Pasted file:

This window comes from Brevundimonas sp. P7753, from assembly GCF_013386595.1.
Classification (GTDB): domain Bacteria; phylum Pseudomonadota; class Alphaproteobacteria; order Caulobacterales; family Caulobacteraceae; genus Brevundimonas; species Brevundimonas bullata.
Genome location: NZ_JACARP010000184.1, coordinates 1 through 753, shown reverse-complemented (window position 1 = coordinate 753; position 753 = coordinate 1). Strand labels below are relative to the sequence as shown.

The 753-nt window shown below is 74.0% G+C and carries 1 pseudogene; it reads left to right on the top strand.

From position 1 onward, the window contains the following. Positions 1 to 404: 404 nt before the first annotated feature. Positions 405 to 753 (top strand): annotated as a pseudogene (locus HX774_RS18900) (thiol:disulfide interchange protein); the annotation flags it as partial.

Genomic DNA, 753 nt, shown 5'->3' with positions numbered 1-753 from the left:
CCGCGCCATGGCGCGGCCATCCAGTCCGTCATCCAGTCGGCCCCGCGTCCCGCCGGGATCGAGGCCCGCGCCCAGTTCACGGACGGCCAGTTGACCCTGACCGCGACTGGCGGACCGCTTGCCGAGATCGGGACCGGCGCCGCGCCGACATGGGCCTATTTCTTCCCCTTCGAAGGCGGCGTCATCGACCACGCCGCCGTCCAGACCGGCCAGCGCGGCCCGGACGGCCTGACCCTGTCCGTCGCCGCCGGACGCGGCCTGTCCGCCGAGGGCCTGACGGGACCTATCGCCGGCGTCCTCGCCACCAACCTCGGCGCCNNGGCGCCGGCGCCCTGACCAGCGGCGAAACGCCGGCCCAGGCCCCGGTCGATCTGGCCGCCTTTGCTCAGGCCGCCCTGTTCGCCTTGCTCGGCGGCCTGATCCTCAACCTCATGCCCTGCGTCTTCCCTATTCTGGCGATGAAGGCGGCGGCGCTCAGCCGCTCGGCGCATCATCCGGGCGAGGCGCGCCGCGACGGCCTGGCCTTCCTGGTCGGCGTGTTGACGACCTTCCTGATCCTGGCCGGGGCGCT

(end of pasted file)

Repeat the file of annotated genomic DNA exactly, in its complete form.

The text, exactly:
This window comes from Brevundimonas sp. P7753, from assembly GCF_013386595.1.
Classification (GTDB): domain Bacteria; phylum Pseudomonadota; class Alphaproteobacteria; order Caulobacterales; family Caulobacteraceae; genus Brevundimonas; species Brevundimonas bullata.
Genome location: NZ_JACARP010000184.1, coordinates 1 through 753, shown reverse-complemented (window position 1 = coordinate 753; position 753 = coordinate 1). Strand labels below are relative to the sequence as shown.

The 753-nt window shown below is 74.0% G+C and carries 1 pseudogene; it reads left to right on the top strand.

From position 1 onward, the window contains the following. Positions 1 to 404: 404 nt before the first annotated feature. Positions 405 to 753 (top strand): annotated as a pseudogene (locus HX774_RS18900) (thiol:disulfide interchange protein); the annotation flags it as partial.

Genomic DNA, 753 nt, shown 5'->3' with positions numbered 1-753 from the left:
CCGCGCCATGGCGCGGCCATCCAGTCCGTCATCCAGTCGGCCCCGCGTCCCGCCGGGATCGAGGCCCGCGCCCAGTTCACGGACGGCCAGTTGACCCTGACCGCGACTGGCGGACCGCTTGCCGAGATCGGGACCGGCGCCGCGCCGACATGGGCCTATTTCTTCCCCTTCGAAGGCGGCGTCATCGACCACGCCGCCGTCCAGACCGGCCAGCGCGGCCCGGACGGCCTGACCCTGTCCGTCGCCGCCGGACGCGGCCTGTCCGCCGAGGGCCTGACGGGACCTATCGCCGGCGTCCTCGCCACCAACCTCGGCGCCNNGGCGCCGGCGCCCTGACCAGCGGCGAAACGCCGGCCCAGGCCCCGGTCGATCTGGCCGCCTTTGCTCAGGCCGCCCTGTTCGCCTTGCTCGGCGGCCTGATCCTCAACCTCATGCCCTGCGTCTTCCCTATTCTGGCGATGAAGGCGGCGGCGCTCAGCCGCTCGGCGCATCATCCGGGCGAGGCGCGCCGCGACGGCCTGGCCTTCCTGGTCGGCGTGTTGACGACCTTCCTGATCCTGGCCGGGGCGCT